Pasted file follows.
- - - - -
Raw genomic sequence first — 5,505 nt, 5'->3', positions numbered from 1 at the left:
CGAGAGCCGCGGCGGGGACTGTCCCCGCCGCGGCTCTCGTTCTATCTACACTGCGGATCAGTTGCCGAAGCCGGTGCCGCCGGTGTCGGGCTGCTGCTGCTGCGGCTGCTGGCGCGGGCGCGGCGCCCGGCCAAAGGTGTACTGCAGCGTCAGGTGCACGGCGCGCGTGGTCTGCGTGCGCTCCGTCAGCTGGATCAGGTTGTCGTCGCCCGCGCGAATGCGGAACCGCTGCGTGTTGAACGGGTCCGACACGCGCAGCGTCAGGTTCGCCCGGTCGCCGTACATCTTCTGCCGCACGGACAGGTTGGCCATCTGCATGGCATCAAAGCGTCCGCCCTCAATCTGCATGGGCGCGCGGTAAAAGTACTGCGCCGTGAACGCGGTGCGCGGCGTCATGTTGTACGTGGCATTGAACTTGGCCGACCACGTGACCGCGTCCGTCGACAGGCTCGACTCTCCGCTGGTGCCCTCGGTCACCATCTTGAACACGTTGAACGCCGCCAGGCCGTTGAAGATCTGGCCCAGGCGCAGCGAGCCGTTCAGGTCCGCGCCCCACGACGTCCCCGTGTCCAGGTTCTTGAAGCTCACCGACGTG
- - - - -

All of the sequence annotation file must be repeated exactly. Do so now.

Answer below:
Raw genomic sequence first — 5,505 nt, 5'->3', positions numbered from 1 at the left:
CGAGAGCCGCGGCGGGGACTGTCCCCGCCGCGGCTCTCGTTCTATCTACACTGCGGATCAGTTGCCGAAGCCGGTGCCGCCGGTGTCGGGCTGCTGCTGCTGCGGCTGCTGGCGCGGGCGCGGCGCCCGGCCAAAGGTGTACTGCAGCGTCAGGTGCACGGCGCGCGTGGTCTGCGTGCGCTCCGTCAGCTGGATCAGGTTGTCGTCGCCCGCGCGAATGCGGAACCGCTGCGTGTTGAACGGGTCCGACACGCGCAGCGTCAGGTTCGCCCGGTCGCCGTACATCTTCTGCCGCACGGACAGGTTGGCCATCTGCATGGCATCAAAGCGTCCGCCCTCAATCTGCATGGGCGCGCGGTAAAAGTACTGCGCCGTGAACGCGGTGCGCGGCGTCATGTTGTACGTGGCATTGAACTTGGCCGACCACGTGACCGCGTCCGTCGACAGGCTCGACTCTCCGCTGGTGCCCTCGGTCACCATCTTGAACACGTTGAACGCCGCCAGGCCGTTGAAGATCTGGCCCAGGCGCAGCGAGCCGTTCAGGTCCGCGCCCCACGACGTCCCCGTGTCCAGGTTCTTGAAGCTCACCGACGTG